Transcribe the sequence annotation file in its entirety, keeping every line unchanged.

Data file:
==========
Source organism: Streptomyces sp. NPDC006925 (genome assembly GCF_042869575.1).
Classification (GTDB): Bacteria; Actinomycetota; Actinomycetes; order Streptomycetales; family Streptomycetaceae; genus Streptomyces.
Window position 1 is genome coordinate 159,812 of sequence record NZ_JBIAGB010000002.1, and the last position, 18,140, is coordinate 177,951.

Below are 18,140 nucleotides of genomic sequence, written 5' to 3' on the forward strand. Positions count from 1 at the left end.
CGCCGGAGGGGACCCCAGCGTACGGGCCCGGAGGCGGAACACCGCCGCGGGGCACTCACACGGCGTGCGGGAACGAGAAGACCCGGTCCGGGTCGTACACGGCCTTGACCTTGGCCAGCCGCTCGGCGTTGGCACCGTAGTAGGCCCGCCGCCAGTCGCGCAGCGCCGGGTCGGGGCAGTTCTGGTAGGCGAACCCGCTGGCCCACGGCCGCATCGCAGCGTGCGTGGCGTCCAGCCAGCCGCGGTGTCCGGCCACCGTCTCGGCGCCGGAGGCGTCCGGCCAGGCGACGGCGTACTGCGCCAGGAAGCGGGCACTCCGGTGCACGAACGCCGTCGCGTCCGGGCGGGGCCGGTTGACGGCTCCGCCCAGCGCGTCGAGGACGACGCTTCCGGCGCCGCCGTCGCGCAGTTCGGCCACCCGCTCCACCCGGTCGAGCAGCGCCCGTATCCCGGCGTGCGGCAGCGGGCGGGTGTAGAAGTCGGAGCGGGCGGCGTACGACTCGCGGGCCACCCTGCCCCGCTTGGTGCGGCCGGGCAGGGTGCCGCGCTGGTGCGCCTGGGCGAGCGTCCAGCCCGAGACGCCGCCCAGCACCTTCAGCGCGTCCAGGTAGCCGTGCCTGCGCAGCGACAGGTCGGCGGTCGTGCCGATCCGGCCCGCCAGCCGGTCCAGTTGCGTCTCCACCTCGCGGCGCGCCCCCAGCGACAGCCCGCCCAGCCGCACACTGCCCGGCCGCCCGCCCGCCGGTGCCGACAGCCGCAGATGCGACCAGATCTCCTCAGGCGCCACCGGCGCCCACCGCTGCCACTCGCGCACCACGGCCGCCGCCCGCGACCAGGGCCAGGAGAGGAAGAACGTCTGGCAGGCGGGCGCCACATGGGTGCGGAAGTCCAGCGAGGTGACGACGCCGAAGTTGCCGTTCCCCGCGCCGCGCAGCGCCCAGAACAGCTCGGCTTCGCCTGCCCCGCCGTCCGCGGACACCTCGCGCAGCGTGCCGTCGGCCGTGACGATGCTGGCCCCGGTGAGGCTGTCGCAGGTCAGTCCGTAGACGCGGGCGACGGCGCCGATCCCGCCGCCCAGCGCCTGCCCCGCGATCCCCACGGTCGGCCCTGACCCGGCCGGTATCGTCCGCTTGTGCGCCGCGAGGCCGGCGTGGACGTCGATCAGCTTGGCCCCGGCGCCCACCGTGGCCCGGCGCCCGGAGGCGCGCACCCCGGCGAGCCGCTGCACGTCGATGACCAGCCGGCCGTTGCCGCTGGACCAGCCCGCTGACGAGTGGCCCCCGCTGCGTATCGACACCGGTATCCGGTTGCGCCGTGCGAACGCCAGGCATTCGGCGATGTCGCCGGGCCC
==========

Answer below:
Source organism: Streptomyces sp. NPDC006925 (genome assembly GCF_042869575.1).
Classification (GTDB): Bacteria; Actinomycetota; Actinomycetes; order Streptomycetales; family Streptomycetaceae; genus Streptomyces.
Window position 1 is genome coordinate 159,812 of sequence record NZ_JBIAGB010000002.1, and the last position, 18,140, is coordinate 177,951.

Below are 18,140 nucleotides of genomic sequence, written 5' to 3' on the forward strand. Positions count from 1 at the left end.
CGCCGGAGGGGACCCCAGCGTACGGGCCCGGAGGCGGAACACCGCCGCGGGGCACTCACACGGCGTGCGGGAACGAGAAGACCCGGTCCGGGTCGTACACGGCCTTGACCTTGGCCAGCCGCTCGGCGTTGGCACCGTAGTAGGCCCGCCGCCAGTCGCGCAGCGCCGGGTCGGGGCAGTTCTGGTAGGCGAACCCGCTGGCCCACGGCCGCATCGCAGCGTGCGTGGCGTCCAGCCAGCCGCGGTGTCCGGCCACCGTCTCGGCGCCGGAGGCGTCCGGCCAGGCGACGGCGTACTGCGCCAGGAAGCGGGCACTCCGGTGCACGAACGCCGTCGCGTCCGGGCGGGGCCGGTTGACGGCTCCGCCCAGCGCGTCGAGGACGACGCTTCCGGCGCCGCCGTCGCGCAGTTCGGCCACCCGCTCCACCCGGTCGAGCAGCGCCCGTATCCCGGCGTGCGGCAGCGGGCGGGTGTAGAAGTCGGAGCGGGCGGCGTACGACTCGCGGGCCACCCTGCCCCGCTTGGTGCGGCCGGGCAGGGTGCCGCGCTGGTGCGCCTGGGCGAGCGTCCAGCCCGAGACGCCGCCCAGCACCTTCAGCGCGTCCAGGTAGCCGTGCCTGCGCAGCGACAGGTCGGCGGTCGTGCCGATCCGGCCCGCCAGCCGGTCCAGTTGCGTCTCCACCTCGCGGCGCGCCCCCAGCGACAGCCCGCCCAGCCGCACACTGCCCGGCCGCCCGCCCGCCGGTGCCGACAGCCGCAGATGCGACCAGATCTCCTCAGGCGCCACCGGCGCCCACCGCTGCCACTCGCGCACCACGGCCGCCGCCCGCGACCAGGGCCAGGAGAGGAAGAACGTCTGGCAGGCGGGCGCCACATGGGTGCGGAAGTCCAGCGAGGTGACGACGCCGAAGTTGCCGTTCCCCGCGCCGCGCAGCGCCCAGAACAGCTCGGCTTCGCCTGCCCCGCCGTCCGCGGACACCTCGCGCAGCGTGCCGTCGGCCGTGACGATGCTGGCCCCGGTGAGGCTGTCGCAGGTCAGTCCGTAGACGCGGGCGACGGCGCCGATCCCGCCGCCCAGCGCCTGCCCCGCGATCCCCACGGTCGGCCCTGACCCGGCCGGTATCGTCCGCTTGTGCGCCGCGAGGCCGGCGTGGACGTCGATCAGCTTGGCCCCGGCGCCCACCGTGGCCCGGCGCCCGGAGGCGCGCACCCCGGCGAGCCGCTGCACGTCGATGACCAGCCGGCCGTTGCCGCTGGACCAGCCCGCTGACGAGTGGCCCCCGCTGCGTATCGACACCGGTATCCGGTTGCGCCGTGCGAACGCCAGGCATTCGGCGATGTCGCCGGGCCC